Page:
I’ve tried checking the angular dimension between the curves but the component doesn’t output anything so it could tell me it’s 180 degrees between them but I can’t use the 180 value, just view it…
It could be beneficial for me to get the angle value so I could work with it… is there a better way to do this?

Stating the obvious: grasshopper angles are in radians.
Pi = 180° = 3.14159

Line objects (which in grasshopper are a particular case of curve), can be directly converted into vectors.

You can use the Vector Angle component to measure the angle, and when the two of them are tangent you should expect a zero-ish value. You can make a test if the value is under a tolerance like 0.001 you say they are tangent.

Note: the 2 lines (converted to vector) create a 0 angle when their direction is the same, like both pointing towards the right of the picture.
A 180° or better Pi angle would mean Line A direction is to the left, and B to the right, or viceversa.

I couldn’t expect that you’ll suggest to join everything in advance as I was trying to find a solution using the angle, so I only though about this case after your suggestion. Those are all the cases…

Thank you @seghierkhaled , It worked and it’s a good solution, But I was just thinking that I wouldn’t be able to have any tolerance using this method, it would be dead straight or it won’t join… I’m sorry as I’m thinking about it as I go

That is why I was more after comparing the angle of any two lines, maybe sometimes there will be a up to 1 degree angle between the lines or so and that should still join…

But how would you be sure that your curves are in the correct order?.
Without the correct order how is it possible to compare a angle?.
Splitting the curve at a specific value later is a better way to go.
You could use the same logic from this thread but instead of culling just split at the false and not the true member

You see, again a new condition.
You know to find solutions we must draw many cases from your drawings and explanations than you create a new condition and we create new lines, why you don’t draw your lines with all your conditions and share the file?

I was taking a little time to learn and explore your suggestions.

@seghierkhaled@maje90 Thanks for your help, again, I didn’t think of the later case when I asked the question so it was impossible for me to ask you about it.

@seghierkhaled Thanks for your solution and your effort, it worked but I had a little issue that one segment of a line still had a point:

This polyline is built of many small segments that ends where the red points are,
In the red circle you can see a left over segment, changing the tolerance didn’t help to change it.

@flokart Thanks for your solution! It works great, it is similar to @seghierkhaled’s and it solves this as well…

It also had the issue as in the image above but I’ve managed to fix it by changing the tolerance to anything which is equal or above 0.001 (degrees). So it works and that is great.

@AndersDeleuran Thanks for your solution as well, it does answer my original question but I didn’t think of another case that might happen only by later on.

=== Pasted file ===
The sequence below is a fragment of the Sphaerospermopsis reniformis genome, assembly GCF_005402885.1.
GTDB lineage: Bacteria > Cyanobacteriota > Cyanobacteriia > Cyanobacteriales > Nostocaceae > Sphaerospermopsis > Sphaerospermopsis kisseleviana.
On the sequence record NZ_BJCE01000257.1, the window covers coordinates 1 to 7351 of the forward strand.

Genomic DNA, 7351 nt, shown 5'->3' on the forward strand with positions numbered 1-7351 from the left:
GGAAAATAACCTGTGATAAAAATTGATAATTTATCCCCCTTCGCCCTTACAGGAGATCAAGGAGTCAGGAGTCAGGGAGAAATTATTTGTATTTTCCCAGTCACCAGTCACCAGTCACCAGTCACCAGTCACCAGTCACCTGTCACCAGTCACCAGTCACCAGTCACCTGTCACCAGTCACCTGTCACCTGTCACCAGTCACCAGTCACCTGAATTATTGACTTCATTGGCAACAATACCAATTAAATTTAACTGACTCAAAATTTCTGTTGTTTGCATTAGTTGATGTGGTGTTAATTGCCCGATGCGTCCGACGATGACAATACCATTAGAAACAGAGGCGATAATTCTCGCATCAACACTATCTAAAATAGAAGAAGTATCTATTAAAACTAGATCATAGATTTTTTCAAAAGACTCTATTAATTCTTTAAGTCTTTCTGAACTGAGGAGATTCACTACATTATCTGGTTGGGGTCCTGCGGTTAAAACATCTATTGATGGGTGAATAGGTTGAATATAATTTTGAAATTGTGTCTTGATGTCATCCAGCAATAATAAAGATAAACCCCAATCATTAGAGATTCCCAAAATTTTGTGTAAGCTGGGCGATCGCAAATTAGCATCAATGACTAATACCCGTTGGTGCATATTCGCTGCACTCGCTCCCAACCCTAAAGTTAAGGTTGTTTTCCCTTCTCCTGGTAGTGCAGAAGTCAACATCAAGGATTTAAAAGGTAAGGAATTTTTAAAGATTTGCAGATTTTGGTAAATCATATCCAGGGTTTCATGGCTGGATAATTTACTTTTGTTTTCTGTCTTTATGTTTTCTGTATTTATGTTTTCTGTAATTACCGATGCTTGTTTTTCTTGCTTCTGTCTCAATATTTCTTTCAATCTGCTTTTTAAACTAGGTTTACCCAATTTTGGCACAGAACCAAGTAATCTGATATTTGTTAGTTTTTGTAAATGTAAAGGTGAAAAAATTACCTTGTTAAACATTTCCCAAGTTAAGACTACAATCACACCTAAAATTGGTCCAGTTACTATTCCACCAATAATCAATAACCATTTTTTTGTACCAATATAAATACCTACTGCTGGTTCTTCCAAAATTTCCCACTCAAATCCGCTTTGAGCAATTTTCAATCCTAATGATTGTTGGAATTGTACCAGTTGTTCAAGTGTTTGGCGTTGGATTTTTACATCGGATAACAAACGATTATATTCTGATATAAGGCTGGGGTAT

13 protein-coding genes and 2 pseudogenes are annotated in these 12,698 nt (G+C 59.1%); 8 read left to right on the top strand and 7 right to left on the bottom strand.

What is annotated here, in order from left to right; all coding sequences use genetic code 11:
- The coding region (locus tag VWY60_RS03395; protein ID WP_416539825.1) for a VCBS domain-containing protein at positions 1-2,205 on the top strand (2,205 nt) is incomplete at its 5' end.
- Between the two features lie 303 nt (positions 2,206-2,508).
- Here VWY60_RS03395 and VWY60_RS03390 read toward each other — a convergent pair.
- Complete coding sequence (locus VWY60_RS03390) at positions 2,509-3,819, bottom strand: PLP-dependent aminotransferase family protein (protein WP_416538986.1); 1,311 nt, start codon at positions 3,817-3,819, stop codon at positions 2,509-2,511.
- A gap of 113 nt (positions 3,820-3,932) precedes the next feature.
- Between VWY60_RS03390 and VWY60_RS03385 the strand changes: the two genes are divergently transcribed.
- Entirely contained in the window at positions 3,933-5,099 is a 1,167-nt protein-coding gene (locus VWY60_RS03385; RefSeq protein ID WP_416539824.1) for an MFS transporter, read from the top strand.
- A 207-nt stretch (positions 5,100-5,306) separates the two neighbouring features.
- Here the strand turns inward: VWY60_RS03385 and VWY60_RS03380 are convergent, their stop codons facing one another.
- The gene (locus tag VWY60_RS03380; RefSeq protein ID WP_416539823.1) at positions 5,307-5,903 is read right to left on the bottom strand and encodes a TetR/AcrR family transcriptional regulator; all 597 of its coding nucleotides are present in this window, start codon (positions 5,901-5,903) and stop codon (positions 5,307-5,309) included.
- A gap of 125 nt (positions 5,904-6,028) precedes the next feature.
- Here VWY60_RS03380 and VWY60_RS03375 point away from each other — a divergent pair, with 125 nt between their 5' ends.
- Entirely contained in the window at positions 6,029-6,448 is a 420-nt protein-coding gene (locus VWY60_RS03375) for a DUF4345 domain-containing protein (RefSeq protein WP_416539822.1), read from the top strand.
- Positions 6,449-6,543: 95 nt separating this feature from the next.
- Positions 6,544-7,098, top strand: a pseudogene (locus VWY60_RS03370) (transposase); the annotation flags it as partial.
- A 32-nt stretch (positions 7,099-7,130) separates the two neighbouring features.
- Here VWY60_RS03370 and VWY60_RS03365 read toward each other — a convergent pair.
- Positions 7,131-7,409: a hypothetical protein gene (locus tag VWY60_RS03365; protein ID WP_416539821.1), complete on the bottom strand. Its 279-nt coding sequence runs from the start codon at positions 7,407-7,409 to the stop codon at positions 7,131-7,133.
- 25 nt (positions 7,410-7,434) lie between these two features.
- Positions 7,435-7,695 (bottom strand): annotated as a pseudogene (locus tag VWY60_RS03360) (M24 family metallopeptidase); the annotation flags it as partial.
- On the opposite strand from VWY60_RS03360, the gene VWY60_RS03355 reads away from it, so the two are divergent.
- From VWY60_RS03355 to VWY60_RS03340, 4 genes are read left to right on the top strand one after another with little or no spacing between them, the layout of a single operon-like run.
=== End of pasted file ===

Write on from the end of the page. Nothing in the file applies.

The most obvious solution wasn’t mentioned here at all (or I missed it).

“Best way to test if two curves are tangent?”

Foremost, some clarification on terms. A line is a subtype of a curve. Actually, it’s a curve with no curvature. But a line is not equal to a curve!
In my opinion, the best way is when you understand what’s going on. Sure you can make library calls all day, but if you want to learn something then you might want to understand the math underneath…

The tangent of a line is

vTan = pEnd - pStart.

The length of the vector we get (which is the same as the length of the line)

length = Sqrt(x²+y²+z²)

By dividing the vTan with its length, we get its normalized vector (length = 1)

|vTan| = vTan / length

Now, when having two lines, we know if they are parallel if the dot-product of both normalized tangents are 1. They are antiparallel if the dot is -1.

To compare two floating numbers, you usually do an epsilon equal comparison. In its simplest form
you compare two number within a given tolerance, by saying if the abs(b-a) < tolerance.

By taking the arccos(dot) you get the angles in rad. Just in case you want to epsilon equal in angles.

Of course you also need to check if line A and line B are on the same line. Therefore you need to compute a vector by picking two points on each line. By checking if the vector is again parallel or antiparallel to the tangent you know if lineA is linear. As alternative you can check if one endpoint is positional aligned to another endpoint on the other curve. Then you basically check for positional continuity. (So you epsilon equal two end-points.)

(On a NurbsCurve this is a bit more complex, because the tangent is the first derivative of the parametric equation at a given parameter. But essentially, you don’t need to do this math at all. Because Grasshopper offers you some components to get the Tangent using the EvalCurve component. By extracting the tangent, of a curve, you also get the normalized vector. So you only need to compute the dot and make the comparison)